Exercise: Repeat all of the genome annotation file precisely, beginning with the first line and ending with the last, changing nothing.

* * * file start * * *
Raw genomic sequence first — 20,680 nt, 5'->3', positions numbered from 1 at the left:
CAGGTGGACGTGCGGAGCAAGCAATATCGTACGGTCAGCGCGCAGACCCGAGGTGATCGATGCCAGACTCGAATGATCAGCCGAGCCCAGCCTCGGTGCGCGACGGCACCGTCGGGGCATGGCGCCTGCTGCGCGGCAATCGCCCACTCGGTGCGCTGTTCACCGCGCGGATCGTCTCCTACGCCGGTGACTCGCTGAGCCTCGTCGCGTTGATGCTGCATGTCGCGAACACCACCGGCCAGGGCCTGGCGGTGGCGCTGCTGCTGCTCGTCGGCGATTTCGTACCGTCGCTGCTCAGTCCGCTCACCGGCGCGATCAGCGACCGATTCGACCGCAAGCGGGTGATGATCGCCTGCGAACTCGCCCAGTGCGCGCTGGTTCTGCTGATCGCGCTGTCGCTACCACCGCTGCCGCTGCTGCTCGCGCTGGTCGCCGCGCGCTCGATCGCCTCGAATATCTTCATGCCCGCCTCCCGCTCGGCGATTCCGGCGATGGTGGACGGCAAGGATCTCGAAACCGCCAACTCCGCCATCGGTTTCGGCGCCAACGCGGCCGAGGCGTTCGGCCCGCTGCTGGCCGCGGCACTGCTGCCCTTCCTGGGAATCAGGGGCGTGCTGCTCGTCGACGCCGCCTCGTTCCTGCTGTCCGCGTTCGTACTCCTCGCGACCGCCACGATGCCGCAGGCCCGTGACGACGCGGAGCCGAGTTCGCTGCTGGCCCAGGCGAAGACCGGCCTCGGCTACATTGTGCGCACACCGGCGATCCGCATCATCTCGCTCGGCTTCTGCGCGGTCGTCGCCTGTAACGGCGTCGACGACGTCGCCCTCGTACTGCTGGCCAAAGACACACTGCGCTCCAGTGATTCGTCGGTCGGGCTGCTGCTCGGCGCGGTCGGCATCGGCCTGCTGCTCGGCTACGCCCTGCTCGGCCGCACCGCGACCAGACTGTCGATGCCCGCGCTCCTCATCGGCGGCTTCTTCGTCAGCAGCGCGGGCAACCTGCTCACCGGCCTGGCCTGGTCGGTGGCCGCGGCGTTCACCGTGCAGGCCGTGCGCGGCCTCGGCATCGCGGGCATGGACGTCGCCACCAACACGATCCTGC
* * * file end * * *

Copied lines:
Raw genomic sequence first — 20,680 nt, 5'->3', positions numbered from 1 at the left:
CAGGTGGACGTGCGGAGCAAGCAATATCGTACGGTCAGCGCGCAGACCCGAGGTGATCGATGCCAGACTCGAATGATCAGCCGAGCCCAGCCTCGGTGCGCGACGGCACCGTCGGGGCATGGCGCCTGCTGCGCGGCAATCGCCCACTCGGTGCGCTGTTCACCGCGCGGATCGTCTCCTACGCCGGTGACTCGCTGAGCCTCGTCGCGTTGATGCTGCATGTCGCGAACACCACCGGCCAGGGCCTGGCGGTGGCGCTGCTGCTGCTCGTCGGCGATTTCGTACCGTCGCTGCTCAGTCCGCTCACCGGCGCGATCAGCGACCGATTCGACCGCAAGCGGGTGATGATCGCCTGCGAACTCGCCCAGTGCGCGCTGGTTCTGCTGATCGCGCTGTCGCTACCACCGCTGCCGCTGCTGCTCGCGCTGGTCGCCGCGCGCTCGATCGCCTCGAATATCTTCATGCCCGCCTCCCGCTCGGCGATTCCGGCGATGGTGGACGGCAAGGATCTCGAAACCGCCAACTCCGCCATCGGTTTCGGCGCCAACGCGGCCGAGGCGTTCGGCCCGCTGCTGGCCGCGGCACTGCTGCCCTTCCTGGGAATCAGGGGCGTGCTGCTCGTCGACGCCGCCTCGTTCCTGCTGTCCGCGTTCGTACTCCTCGCGACCGCCACGATGCCGCAGGCCCGTGACGACGCGGAGCCGAGTTCGCTGCTGGCCCAGGCGAAGACCGGCCTCGGCTACATTGTGCGCACACCGGCGATCCGCATCATCTCGCTCGGCTTCTGCGCGGTCGTCGCCTGTAACGGCGTCGACGACGTCGCCCTCGTACTGCTGGCCAAAGACACACTGCGCTCCAGTGATTCGTCGGTCGGGCTGCTGCTCGGCGCGGTCGGCATCGGCCTGCTGCTCGGCTACGCCCTGCTCGGCCGCACCGCGACCAGACTGTCGATGCCCGCGCTCCTCATCGGCGGCTTCTTCGTCAGCAGCGCGGGCAACCTGCTCACCGGCCTGGCCTGGTCGGTGGCCGCGGCGTTCACCGTGCAGGCCGTGCGCGGCCTCGGCATCGCGGGCATGGACGTCGCCACCAACACGATCCTGC